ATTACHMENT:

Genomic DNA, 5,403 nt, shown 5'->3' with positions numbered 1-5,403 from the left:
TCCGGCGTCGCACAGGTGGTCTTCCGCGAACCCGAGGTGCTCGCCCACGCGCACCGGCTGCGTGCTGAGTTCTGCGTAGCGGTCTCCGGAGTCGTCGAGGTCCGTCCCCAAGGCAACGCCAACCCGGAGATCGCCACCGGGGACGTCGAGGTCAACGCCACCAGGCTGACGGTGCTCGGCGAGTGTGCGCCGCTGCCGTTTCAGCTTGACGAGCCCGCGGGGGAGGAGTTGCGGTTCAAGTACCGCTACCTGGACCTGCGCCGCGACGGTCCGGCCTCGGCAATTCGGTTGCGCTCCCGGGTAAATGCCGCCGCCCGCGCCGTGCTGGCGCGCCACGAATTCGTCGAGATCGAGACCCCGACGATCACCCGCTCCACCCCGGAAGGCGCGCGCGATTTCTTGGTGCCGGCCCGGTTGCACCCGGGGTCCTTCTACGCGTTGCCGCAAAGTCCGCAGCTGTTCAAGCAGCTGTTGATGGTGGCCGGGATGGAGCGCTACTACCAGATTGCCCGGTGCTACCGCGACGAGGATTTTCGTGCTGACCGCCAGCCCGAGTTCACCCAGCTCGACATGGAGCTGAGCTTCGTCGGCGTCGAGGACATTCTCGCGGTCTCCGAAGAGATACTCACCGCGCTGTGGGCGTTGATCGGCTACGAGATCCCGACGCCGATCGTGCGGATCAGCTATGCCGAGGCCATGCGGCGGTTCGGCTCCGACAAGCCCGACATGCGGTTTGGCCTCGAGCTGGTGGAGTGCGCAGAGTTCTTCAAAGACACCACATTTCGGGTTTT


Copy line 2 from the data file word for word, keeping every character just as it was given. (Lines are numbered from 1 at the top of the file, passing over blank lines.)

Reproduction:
TCCGGCGTCGCACAGGTGGTCTTCCGCGAACCCGAGGTGCTCGCCCACGCGCACCGGCTGCGTGCTGAGTTCTGCGTAGCGGTCTCCGGAGTCGTCGAGGTCCGTCCCCAAGGCAACGCCAACCCGGAGATCGCCACCGGGGACGTCGAGGTCAACGCCACCAGGCTGACGGTGCTCGGCGAGTGTGCGCCGCTGCCGTTTCAGCTTGACGAGCCCGCGGGGGAGGAGTTGCGGTTCAAGTACCGCTACCTGGACCTGCGCCGCGACGGTCCGGCCTCGGCAATTCGGTTGCGCTCCCGGGTAAATGCCGCCGCCCGCGCCGTGCTGGCGCGCCACGAATTCGTCGAGATCGAGACCCCGACGATCACCCGCTCCACCCCGGAAGGCGCGCGCGATTTCTTGGTGCCGGCCCGGTTGCACCCGGGGTCCTTCTACGCGTTGCCGCAAAGTCCGCAGCTGTTCAAGCAGCTGTTGATGGTGGCCGGGATGGAGCGCTACTACCAGATTGCCCGGTGCTACCGCGACGAGGATTTTCGTGCTGACCGCCAGCCCGAGTTCACCCAGCTCGACATGGAGCTGAGCTTCGTCGGCGTCGAGGACATTCTCGCGGTCTCCGAAGAGATACTCACCGCGCTGTGGGCGTTGATCGGCTACGAGATCCCGACGCCGATCGTGCGGATCAGCTATGCCGAGGCCATGCGGCGGTTCGGCTCCGACAAGCCCGACATGCGGTTTGGCCTCGAGCTGGTGGAGTGCGCAGAGTTCTTCAAAGACACCACATTTCGGGTTTT